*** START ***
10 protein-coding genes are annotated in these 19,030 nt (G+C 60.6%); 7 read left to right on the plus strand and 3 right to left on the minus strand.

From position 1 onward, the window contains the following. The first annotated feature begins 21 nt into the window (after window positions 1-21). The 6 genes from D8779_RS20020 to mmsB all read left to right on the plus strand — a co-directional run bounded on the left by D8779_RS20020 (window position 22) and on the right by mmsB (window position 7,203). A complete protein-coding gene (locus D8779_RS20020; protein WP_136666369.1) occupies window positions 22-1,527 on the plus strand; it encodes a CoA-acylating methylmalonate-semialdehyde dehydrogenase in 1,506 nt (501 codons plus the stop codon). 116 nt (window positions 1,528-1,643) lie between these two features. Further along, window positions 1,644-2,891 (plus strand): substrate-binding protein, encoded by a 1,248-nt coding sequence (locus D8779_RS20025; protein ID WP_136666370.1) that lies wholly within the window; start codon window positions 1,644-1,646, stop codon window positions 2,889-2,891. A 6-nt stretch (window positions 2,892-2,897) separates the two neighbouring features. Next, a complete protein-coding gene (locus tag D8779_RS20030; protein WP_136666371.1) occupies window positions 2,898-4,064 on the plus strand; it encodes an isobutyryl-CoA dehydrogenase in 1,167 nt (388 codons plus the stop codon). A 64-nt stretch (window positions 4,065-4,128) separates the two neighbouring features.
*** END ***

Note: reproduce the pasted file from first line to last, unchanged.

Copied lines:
10 protein-coding genes are annotated in these 19,030 nt (G+C 60.6%); 7 read left to right on the plus strand and 3 right to left on the minus strand.

From position 1 onward, the window contains the following. The first annotated feature begins 21 nt into the window (after window positions 1-21). The 6 genes from D8779_RS20020 to mmsB all read left to right on the plus strand — a co-directional run bounded on the left by D8779_RS20020 (window position 22) and on the right by mmsB (window position 7,203). A complete protein-coding gene (locus D8779_RS20020; protein WP_136666369.1) occupies window positions 22-1,527 on the plus strand; it encodes a CoA-acylating methylmalonate-semialdehyde dehydrogenase in 1,506 nt (501 codons plus the stop codon). 116 nt (window positions 1,528-1,643) lie between these two features. Further along, window positions 1,644-2,891 (plus strand): substrate-binding protein, encoded by a 1,248-nt coding sequence (locus D8779_RS20025; protein ID WP_136666370.1) that lies wholly within the window; start codon window positions 1,644-1,646, stop codon window positions 2,889-2,891. A 6-nt stretch (window positions 2,892-2,897) separates the two neighbouring features. Next, a complete protein-coding gene (locus tag D8779_RS20030; protein WP_136666371.1) occupies window positions 2,898-4,064 on the plus strand; it encodes an isobutyryl-CoA dehydrogenase in 1,167 nt (388 codons plus the stop codon). A 64-nt stretch (window positions 4,065-4,128) separates the two neighbouring features.